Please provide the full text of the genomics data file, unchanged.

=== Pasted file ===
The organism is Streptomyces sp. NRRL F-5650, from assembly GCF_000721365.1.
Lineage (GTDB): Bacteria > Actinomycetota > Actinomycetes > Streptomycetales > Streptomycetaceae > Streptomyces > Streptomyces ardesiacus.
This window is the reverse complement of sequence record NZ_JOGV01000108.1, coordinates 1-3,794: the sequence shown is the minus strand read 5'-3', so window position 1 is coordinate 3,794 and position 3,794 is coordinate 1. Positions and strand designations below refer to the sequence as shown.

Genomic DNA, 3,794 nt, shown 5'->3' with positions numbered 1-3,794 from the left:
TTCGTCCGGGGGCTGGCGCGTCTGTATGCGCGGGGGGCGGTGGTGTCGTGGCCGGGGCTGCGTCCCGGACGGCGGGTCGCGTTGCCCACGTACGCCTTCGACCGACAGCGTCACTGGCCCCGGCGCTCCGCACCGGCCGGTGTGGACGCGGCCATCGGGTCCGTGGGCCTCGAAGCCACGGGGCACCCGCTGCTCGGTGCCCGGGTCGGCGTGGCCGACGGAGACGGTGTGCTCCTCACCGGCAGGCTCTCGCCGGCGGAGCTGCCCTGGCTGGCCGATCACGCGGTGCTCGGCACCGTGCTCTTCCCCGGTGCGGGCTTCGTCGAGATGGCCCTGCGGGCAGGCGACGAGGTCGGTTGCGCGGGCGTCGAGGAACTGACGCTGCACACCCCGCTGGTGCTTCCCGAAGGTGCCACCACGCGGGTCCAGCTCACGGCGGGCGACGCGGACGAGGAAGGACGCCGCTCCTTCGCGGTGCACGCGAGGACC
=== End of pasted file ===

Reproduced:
The organism is Streptomyces sp. NRRL F-5650, from assembly GCF_000721365.1.
Lineage (GTDB): Bacteria > Actinomycetota > Actinomycetes > Streptomycetales > Streptomycetaceae > Streptomyces > Streptomyces ardesiacus.
This window is the reverse complement of sequence record NZ_JOGV01000108.1, coordinates 1-3,794: the sequence shown is the minus strand read 5'-3', so window position 1 is coordinate 3,794 and position 3,794 is coordinate 1. Positions and strand designations below refer to the sequence as shown.

Genomic DNA, 3,794 nt, shown 5'->3' with positions numbered 1-3,794 from the left:
TTCGTCCGGGGGCTGGCGCGTCTGTATGCGCGGGGGGCGGTGGTGTCGTGGCCGGGGCTGCGTCCCGGACGGCGGGTCGCGTTGCCCACGTACGCCTTCGACCGACAGCGTCACTGGCCCCGGCGCTCCGCACCGGCCGGTGTGGACGCGGCCATCGGGTCCGTGGGCCTCGAAGCCACGGGGCACCCGCTGCTCGGTGCCCGGGTCGGCGTGGCCGACGGAGACGGTGTGCTCCTCACCGGCAGGCTCTCGCCGGCGGAGCTGCCCTGGCTGGCCGATCACGCGGTGCTCGGCACCGTGCTCTTCCCCGGTGCGGGCTTCGTCGAGATGGCCCTGCGGGCAGGCGACGAGGTCGGTTGCGCGGGCGTCGAGGAACTGACGCTGCACACCCCGCTGGTGCTTCCCGAAGGTGCCACCACGCGGGTCCAGCTCACGGCGGGCGACGCGGACGAGGAAGGACGCCGCTCCTTCGCGGTGCACGCGAGGACC